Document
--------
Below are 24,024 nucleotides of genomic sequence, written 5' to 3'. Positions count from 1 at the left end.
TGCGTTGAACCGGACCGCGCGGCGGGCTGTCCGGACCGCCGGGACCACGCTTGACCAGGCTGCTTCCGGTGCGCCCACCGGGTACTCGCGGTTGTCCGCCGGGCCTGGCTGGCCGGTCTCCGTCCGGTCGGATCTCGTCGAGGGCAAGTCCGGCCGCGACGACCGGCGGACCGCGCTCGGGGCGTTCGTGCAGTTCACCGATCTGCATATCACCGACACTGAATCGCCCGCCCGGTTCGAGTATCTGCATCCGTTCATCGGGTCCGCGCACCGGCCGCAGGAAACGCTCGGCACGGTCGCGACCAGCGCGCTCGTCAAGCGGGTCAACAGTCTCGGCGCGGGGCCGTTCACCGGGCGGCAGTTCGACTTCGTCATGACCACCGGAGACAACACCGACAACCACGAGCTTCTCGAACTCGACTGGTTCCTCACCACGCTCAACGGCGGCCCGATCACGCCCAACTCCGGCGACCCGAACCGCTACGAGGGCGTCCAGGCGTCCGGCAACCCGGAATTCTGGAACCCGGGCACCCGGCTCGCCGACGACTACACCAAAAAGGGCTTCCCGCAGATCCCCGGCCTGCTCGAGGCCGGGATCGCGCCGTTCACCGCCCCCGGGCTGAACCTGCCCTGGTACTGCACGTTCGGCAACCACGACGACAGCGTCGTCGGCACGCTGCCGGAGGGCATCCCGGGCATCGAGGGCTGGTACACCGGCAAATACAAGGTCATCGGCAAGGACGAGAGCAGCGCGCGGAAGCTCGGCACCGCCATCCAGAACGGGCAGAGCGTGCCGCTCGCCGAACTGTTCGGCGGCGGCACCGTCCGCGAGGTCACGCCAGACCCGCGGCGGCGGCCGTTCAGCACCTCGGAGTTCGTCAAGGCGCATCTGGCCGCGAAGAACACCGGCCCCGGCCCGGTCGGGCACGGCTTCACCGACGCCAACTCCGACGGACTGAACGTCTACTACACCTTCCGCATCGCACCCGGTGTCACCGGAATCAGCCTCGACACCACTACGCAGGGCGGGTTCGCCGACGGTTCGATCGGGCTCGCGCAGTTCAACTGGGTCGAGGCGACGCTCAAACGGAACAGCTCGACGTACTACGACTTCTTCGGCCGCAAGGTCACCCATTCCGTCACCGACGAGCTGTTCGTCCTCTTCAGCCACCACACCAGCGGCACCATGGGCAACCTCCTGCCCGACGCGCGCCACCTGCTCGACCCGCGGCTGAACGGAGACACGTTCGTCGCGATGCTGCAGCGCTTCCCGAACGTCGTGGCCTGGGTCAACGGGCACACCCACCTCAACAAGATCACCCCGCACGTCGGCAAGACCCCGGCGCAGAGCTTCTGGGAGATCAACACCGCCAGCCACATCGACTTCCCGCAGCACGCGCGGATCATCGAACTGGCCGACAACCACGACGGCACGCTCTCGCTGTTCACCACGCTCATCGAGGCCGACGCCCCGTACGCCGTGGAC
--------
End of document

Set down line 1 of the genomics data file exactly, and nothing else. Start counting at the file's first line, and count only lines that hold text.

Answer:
Below are 24,024 nucleotides of genomic sequence, written 5' to 3'. Positions count from 1 at the left end.